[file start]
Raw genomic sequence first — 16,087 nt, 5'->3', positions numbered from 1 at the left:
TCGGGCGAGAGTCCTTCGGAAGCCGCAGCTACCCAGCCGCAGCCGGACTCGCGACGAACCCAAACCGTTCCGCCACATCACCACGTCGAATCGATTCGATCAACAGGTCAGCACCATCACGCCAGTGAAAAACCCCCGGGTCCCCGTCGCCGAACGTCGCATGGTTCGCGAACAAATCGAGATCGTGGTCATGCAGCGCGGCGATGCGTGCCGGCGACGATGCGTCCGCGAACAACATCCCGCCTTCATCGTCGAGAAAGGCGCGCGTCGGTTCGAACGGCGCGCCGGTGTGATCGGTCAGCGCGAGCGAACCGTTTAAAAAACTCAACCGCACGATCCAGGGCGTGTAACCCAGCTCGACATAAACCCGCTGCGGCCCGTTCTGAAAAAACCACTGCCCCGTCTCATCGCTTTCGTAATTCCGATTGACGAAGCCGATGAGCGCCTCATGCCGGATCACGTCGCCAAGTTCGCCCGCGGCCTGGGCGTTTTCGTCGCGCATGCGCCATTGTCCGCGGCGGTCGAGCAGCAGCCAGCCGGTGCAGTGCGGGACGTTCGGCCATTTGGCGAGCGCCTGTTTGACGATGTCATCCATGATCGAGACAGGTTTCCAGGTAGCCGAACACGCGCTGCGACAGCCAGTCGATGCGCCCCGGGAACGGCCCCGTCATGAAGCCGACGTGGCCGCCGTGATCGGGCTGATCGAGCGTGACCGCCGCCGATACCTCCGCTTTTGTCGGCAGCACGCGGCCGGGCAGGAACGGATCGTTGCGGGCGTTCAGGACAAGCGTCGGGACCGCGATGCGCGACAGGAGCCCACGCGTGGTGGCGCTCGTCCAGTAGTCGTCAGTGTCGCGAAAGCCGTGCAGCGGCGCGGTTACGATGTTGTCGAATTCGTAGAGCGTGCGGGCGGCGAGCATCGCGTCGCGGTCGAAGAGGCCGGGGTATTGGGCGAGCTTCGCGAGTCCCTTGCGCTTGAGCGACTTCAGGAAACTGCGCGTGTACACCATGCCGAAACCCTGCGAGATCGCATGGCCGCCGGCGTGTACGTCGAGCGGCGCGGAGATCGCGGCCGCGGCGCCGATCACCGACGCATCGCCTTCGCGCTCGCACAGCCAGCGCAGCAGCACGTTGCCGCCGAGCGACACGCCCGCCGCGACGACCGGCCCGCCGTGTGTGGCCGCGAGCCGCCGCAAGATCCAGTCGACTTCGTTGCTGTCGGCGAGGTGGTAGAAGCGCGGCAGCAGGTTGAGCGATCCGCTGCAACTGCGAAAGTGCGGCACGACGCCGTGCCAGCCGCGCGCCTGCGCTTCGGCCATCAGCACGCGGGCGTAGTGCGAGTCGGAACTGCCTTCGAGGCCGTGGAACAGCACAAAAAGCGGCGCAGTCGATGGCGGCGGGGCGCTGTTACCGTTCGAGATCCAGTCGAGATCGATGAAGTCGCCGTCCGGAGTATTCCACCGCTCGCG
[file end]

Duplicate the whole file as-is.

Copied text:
Raw genomic sequence first — 16,087 nt, 5'->3', positions numbered from 1 at the left:
TCGGGCGAGAGTCCTTCGGAAGCCGCAGCTACCCAGCCGCAGCCGGACTCGCGACGAACCCAAACCGTTCCGCCACATCACCACGTCGAATCGATTCGATCAACAGGTCAGCACCATCACGCCAGTGAAAAACCCCCGGGTCCCCGTCGCCGAACGTCGCATGGTTCGCGAACAAATCGAGATCGTGGTCATGCAGCGCGGCGATGCGTGCCGGCGACGATGCGTCCGCGAACAACATCCCGCCTTCATCGTCGAGAAAGGCGCGCGTCGGTTCGAACGGCGCGCCGGTGTGATCGGTCAGCGCGAGCGAACCGTTTAAAAAACTCAACCGCACGATCCAGGGCGTGTAACCCAGCTCGACATAAACCCGCTGCGGCCCGTTCTGAAAAAACCACTGCCCCGTCTCATCGCTTTCGTAATTCCGATTGACGAAGCCGATGAGCGCCTCATGCCGGATCACGTCGCCAAGTTCGCCCGCGGCCTGGGCGTTTTCGTCGCGCATGCGCCATTGTCCGCGGCGGTCGAGCAGCAGCCAGCCGGTGCAGTGCGGGACGTTCGGCCATTTGGCGAGCGCCTGTTTGACGATGTCATCCATGATCGAGACAGGTTTCCAGGTAGCCGAACACGCGCTGCGACAGCCAGTCGATGCGCCCCGGGAACGGCCCCGTCATGAAGCCGACGTGGCCGCCGTGATCGGGCTGATCGAGCGTGACCGCCGCCGATACCTCCGCTTTTGTCGGCAGCACGCGGCCGGGCAGGAACGGATCGTTGCGGGCGTTCAGGACAAGCGTCGGGACCGCGATGCGCGACAGGAGCCCACGCGTGGTGGCGCTCGTCCAGTAGTCGTCAGTGTCGCGAAAGCCGTGCAGCGGCGCGGTTACGATGTTGTCGAATTCGTAGAGCGTGCGGGCGGCGAGCATCGCGTCGCGGTCGAAGAGGCCGGGGTATTGGGCGAGCTTCGCGAGTCCCTTGCGCTTGAGCGACTTCAGGAAACTGCGCGTGTACACCATGCCGAAACCCTGCGAGATCGCATGGCCGCCGGCGTGTACGTCGAGCGGCGCGGAGATCGCGGCCGCGGCGCCGATCACCGACGCATCGCCTTCGCGCTCGCACAGCCAGCGCAGCAGCACGTTGCCGCCGAGCGACACGCCCGCCGCGACGACCGGCCCGCCGTGTGTGGCCGCGAGCCGCCGCAAGATCCAGTCGACTTCGTTGCTGTCGGCGAGGTGGTAGAAGCGCGGCAGCAGGTTGAGCGATCCGCTGCAACTGCGAAAGTGCGGCACGACGCCGTGCCAGCCGCGCGCCTGCGCTTCGGCCATCAGCACGCGGGCGTAGTGCGAGTCGGAACTGCCTTCGAGGCCGTGGAACAGCACAAAAAGCGGCGCAGTCGATGGCGGCGGGGCGCTGTTACCGTTCGAGATCCAGTCGAGATCGATGAAGTCGCCGTCCGGAGTATTCCACCGCTCGCG